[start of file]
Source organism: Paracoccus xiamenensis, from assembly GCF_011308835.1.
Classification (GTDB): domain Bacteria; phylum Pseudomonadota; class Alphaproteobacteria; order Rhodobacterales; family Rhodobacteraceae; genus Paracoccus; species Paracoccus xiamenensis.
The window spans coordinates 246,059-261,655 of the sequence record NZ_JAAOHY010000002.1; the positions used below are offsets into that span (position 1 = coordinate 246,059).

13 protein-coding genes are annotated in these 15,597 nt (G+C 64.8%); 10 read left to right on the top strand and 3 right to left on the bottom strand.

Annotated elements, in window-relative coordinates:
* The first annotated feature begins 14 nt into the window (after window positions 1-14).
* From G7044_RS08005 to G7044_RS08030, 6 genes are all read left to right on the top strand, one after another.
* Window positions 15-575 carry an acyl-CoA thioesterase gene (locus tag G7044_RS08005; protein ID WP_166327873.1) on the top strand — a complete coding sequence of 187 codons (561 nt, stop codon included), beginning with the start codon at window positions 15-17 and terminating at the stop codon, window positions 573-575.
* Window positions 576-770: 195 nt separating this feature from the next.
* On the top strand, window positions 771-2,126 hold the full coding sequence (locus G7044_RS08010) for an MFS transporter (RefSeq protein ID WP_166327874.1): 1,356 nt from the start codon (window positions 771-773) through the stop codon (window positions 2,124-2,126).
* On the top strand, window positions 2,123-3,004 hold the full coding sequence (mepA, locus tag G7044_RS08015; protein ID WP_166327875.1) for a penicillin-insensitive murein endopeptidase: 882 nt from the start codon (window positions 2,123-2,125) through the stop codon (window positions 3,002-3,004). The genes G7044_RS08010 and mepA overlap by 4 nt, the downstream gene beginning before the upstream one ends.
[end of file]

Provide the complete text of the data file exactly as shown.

Source organism: Paracoccus xiamenensis, from assembly GCF_011308835.1.
Classification (GTDB): domain Bacteria; phylum Pseudomonadota; class Alphaproteobacteria; order Rhodobacterales; family Rhodobacteraceae; genus Paracoccus; species Paracoccus xiamenensis.
The window spans coordinates 246,059-261,655 of the sequence record NZ_JAAOHY010000002.1; the positions used below are offsets into that span (position 1 = coordinate 246,059).

13 protein-coding genes are annotated in these 15,597 nt (G+C 64.8%); 10 read left to right on the top strand and 3 right to left on the bottom strand.

Annotated elements, in window-relative coordinates:
* The first annotated feature begins 14 nt into the window (after window positions 1-14).
* From G7044_RS08005 to G7044_RS08030, 6 genes are all read left to right on the top strand, one after another.
* Window positions 15-575 carry an acyl-CoA thioesterase gene (locus tag G7044_RS08005; protein ID WP_166327873.1) on the top strand — a complete coding sequence of 187 codons (561 nt, stop codon included), beginning with the start codon at window positions 15-17 and terminating at the stop codon, window positions 573-575.
* Window positions 576-770: 195 nt separating this feature from the next.
* On the top strand, window positions 771-2,126 hold the full coding sequence (locus G7044_RS08010) for an MFS transporter (RefSeq protein ID WP_166327874.1): 1,356 nt from the start codon (window positions 771-773) through the stop codon (window positions 2,124-2,126).
* On the top strand, window positions 2,123-3,004 hold the full coding sequence (mepA, locus tag G7044_RS08015; protein ID WP_166327875.1) for a penicillin-insensitive murein endopeptidase: 882 nt from the start codon (window positions 2,123-2,125) through the stop codon (window positions 3,002-3,004). The genes G7044_RS08010 and mepA overlap by 4 nt, the downstream gene beginning before the upstream one ends.